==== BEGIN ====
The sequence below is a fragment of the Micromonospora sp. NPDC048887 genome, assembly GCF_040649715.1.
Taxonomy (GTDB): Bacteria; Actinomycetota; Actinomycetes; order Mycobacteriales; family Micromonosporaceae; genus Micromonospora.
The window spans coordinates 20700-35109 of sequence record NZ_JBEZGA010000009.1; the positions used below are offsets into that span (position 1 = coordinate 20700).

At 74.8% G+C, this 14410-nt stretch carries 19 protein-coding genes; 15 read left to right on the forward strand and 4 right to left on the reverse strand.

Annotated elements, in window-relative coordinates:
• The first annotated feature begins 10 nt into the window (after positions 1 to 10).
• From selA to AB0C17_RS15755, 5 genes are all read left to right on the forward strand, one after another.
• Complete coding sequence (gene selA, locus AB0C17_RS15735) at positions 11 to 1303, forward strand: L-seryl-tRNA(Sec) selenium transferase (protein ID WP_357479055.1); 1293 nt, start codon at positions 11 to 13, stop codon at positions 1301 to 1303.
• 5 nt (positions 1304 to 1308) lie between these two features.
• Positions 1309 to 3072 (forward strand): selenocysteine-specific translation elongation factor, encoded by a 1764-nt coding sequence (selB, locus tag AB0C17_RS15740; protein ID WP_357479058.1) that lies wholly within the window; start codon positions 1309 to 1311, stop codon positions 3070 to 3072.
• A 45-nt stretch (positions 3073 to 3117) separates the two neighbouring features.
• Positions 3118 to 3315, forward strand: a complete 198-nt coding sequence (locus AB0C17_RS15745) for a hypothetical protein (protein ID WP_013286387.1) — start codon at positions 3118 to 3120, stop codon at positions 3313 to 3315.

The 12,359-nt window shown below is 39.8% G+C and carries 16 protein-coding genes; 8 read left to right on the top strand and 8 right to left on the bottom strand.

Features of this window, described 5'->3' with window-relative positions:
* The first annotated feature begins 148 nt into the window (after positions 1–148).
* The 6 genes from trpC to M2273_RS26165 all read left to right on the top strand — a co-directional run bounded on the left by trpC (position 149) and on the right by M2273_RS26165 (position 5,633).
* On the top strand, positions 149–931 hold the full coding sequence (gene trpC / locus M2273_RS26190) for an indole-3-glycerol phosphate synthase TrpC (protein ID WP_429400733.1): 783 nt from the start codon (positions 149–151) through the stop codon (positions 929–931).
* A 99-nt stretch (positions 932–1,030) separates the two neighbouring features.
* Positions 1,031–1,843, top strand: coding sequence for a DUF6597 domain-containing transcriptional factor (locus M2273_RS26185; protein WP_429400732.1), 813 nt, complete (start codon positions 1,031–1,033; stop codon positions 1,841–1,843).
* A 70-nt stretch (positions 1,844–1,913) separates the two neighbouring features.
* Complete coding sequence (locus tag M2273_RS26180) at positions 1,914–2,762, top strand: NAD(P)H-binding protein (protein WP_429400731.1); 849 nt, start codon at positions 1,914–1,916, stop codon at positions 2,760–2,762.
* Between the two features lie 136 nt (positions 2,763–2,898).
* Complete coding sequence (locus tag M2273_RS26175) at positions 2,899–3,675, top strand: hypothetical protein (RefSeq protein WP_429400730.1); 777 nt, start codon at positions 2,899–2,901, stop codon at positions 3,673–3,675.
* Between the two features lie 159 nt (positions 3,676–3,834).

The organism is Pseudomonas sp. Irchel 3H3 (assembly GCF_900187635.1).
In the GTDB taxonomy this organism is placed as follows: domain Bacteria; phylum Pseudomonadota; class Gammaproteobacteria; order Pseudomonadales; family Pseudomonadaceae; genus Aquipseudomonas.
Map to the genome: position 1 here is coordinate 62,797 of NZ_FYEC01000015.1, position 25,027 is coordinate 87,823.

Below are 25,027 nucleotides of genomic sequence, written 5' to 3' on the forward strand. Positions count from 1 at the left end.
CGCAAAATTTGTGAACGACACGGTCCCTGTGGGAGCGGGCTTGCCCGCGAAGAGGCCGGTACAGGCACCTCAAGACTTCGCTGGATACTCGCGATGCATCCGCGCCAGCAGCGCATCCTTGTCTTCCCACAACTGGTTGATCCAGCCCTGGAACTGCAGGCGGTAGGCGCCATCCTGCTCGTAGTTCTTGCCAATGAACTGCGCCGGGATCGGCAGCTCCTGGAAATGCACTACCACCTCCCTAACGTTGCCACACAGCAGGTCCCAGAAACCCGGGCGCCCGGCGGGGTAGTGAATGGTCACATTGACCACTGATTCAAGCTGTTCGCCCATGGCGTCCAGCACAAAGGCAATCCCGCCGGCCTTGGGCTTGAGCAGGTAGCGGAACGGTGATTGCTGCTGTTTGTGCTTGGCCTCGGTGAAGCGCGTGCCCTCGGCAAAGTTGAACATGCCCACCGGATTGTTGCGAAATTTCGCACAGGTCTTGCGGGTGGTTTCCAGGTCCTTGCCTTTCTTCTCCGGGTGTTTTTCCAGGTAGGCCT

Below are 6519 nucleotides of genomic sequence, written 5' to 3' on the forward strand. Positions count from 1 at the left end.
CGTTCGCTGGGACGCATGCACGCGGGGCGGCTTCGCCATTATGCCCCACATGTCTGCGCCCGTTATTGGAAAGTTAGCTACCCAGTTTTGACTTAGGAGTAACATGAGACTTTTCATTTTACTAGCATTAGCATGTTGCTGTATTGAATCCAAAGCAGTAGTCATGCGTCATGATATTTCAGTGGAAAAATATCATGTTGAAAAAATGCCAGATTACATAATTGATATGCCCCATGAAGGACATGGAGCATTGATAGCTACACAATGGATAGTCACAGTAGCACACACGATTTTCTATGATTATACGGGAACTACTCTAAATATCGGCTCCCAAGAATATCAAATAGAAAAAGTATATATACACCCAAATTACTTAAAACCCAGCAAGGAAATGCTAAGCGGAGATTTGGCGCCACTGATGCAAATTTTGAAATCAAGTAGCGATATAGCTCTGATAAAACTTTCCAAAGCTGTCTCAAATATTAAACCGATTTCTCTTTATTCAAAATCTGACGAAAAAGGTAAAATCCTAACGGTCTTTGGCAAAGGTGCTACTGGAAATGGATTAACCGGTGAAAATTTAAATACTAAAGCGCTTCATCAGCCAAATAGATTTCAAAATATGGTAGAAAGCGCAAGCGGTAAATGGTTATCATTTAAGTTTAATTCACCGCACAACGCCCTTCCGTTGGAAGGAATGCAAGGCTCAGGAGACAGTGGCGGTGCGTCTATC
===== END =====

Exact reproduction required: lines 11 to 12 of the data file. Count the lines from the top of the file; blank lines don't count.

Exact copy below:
• A 45-nt stretch (positions 3073 to 3117) separates the two neighbouring features.
• Positions 3118 to 3315, forward strand: a complete 198-nt coding sequence (locus AB0C17_RS15745) for a hypothetical protein (protein ID WP_013286387.1) — start codon at positions 3118 to 3120, stop codon at positions 3313 to 3315.